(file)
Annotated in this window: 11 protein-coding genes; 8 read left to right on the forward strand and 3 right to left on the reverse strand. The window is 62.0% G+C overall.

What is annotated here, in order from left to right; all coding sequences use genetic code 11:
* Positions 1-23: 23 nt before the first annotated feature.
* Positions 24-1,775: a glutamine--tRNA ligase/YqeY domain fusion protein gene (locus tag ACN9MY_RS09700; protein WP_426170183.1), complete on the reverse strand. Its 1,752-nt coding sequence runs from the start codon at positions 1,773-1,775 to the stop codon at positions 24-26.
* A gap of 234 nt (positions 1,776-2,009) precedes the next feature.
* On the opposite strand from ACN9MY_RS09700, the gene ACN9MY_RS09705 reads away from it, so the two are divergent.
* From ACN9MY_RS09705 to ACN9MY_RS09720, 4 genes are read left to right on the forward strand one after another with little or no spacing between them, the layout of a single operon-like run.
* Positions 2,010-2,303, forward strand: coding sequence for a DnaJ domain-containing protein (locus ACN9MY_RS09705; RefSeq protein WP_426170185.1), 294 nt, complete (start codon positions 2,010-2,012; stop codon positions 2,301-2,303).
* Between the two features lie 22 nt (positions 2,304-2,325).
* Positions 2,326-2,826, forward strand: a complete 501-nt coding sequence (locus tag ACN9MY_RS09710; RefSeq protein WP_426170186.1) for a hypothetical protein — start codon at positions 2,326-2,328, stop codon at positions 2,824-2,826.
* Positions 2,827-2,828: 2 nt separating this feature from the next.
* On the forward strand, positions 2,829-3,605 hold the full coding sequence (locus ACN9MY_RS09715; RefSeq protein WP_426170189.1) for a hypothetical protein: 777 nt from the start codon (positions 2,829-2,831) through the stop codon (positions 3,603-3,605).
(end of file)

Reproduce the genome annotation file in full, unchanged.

Annotated in this window: 11 protein-coding genes; 8 read left to right on the forward strand and 3 right to left on the reverse strand. The window is 62.0% G+C overall.

What is annotated here, in order from left to right; all coding sequences use genetic code 11:
* Positions 1-23: 23 nt before the first annotated feature.
* Positions 24-1,775: a glutamine--tRNA ligase/YqeY domain fusion protein gene (locus tag ACN9MY_RS09700; protein WP_426170183.1), complete on the reverse strand. Its 1,752-nt coding sequence runs from the start codon at positions 1,773-1,775 to the stop codon at positions 24-26.
* A gap of 234 nt (positions 1,776-2,009) precedes the next feature.
* On the opposite strand from ACN9MY_RS09700, the gene ACN9MY_RS09705 reads away from it, so the two are divergent.
* From ACN9MY_RS09705 to ACN9MY_RS09720, 4 genes are read left to right on the forward strand one after another with little or no spacing between them, the layout of a single operon-like run.
* Positions 2,010-2,303, forward strand: coding sequence for a DnaJ domain-containing protein (locus ACN9MY_RS09705; RefSeq protein WP_426170185.1), 294 nt, complete (start codon positions 2,010-2,012; stop codon positions 2,301-2,303).
* Between the two features lie 22 nt (positions 2,304-2,325).
* Positions 2,326-2,826, forward strand: a complete 501-nt coding sequence (locus tag ACN9MY_RS09710; RefSeq protein WP_426170186.1) for a hypothetical protein — start codon at positions 2,326-2,328, stop codon at positions 2,824-2,826.
* Positions 2,827-2,828: 2 nt separating this feature from the next.
* On the forward strand, positions 2,829-3,605 hold the full coding sequence (locus ACN9MY_RS09715; RefSeq protein WP_426170189.1) for a hypothetical protein: 777 nt from the start codon (positions 2,829-2,831) through the stop codon (positions 3,603-3,605).